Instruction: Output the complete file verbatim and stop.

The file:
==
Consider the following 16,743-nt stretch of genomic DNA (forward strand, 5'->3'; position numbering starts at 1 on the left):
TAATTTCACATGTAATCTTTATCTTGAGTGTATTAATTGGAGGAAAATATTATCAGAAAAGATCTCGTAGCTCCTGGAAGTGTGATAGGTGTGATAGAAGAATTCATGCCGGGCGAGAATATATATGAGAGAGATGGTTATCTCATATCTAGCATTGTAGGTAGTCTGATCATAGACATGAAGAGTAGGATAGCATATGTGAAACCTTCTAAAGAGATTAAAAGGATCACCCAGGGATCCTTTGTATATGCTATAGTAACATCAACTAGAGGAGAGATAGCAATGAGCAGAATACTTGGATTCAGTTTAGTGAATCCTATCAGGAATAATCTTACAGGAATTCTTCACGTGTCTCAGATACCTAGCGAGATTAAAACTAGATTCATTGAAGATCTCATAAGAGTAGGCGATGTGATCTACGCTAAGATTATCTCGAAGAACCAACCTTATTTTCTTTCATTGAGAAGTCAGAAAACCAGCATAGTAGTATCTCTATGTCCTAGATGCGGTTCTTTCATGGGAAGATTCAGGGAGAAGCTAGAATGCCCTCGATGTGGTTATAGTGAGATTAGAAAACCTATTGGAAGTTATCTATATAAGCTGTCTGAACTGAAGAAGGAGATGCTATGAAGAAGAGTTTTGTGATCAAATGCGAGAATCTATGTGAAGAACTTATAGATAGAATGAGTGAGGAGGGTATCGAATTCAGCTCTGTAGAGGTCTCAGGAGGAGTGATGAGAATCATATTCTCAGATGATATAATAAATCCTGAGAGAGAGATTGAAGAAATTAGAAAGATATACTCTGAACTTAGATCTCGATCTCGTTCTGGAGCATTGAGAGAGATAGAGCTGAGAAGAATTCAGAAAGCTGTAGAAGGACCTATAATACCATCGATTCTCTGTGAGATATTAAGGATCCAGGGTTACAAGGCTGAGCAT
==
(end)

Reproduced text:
Consider the following 16,743-nt stretch of genomic DNA (forward strand, 5'->3'; position numbering starts at 1 on the left):
TAATTTCACATGTAATCTTTATCTTGAGTGTATTAATTGGAGGAAAATATTATCAGAAAAGATCTCGTAGCTCCTGGAAGTGTGATAGGTGTGATAGAAGAATTCATGCCGGGCGAGAATATATATGAGAGAGATGGTTATCTCATATCTAGCATTGTAGGTAGTCTGATCATAGACATGAAGAGTAGGATAGCATATGTGAAACCTTCTAAAGAGATTAAAAGGATCACCCAGGGATCCTTTGTATATGCTATAGTAACATCAACTAGAGGAGAGATAGCAATGAGCAGAATACTTGGATTCAGTTTAGTGAATCCTATCAGGAATAATCTTACAGGAATTCTTCACGTGTCTCAGATACCTAGCGAGATTAAAACTAGATTCATTGAAGATCTCATAAGAGTAGGCGATGTGATCTACGCTAAGATTATCTCGAAGAACCAACCTTATTTTCTTTCATTGAGAAGTCAGAAAACCAGCATAGTAGTATCTCTATGTCCTAGATGCGGTTCTTTCATGGGAAGATTCAGGGAGAAGCTAGAATGCCCTCGATGTGGTTATAGTGAGATTAGAAAACCTATTGGAAGTTATCTATATAAGCTGTCTGAACTGAAGAAGGAGATGCTATGAAGAAGAGTTTTGTGATCAAATGCGAGAATCTATGTGAAGAACTTATAGATAGAATGAGTGAGGAGGGTATCGAATTCAGCTCTGTAGAGGTCTCAGGAGGAGTGATGAGAATCATATTCTCAGATGATATAATAAATCCTGAGAGAGAGATTGAAGAAATTAGAAAGATATACTCTGAACTTAGATCTCGATCTCGTTCTGGAGCATTGAGAGAGATAGAGCTGAGAAGAATTCAGAAAGCTGTAGAAGGACCTATAATACCATCGATTCTCTGTGAGATATTAAGGATCCAGGGTTACAAGGCTGAGCAT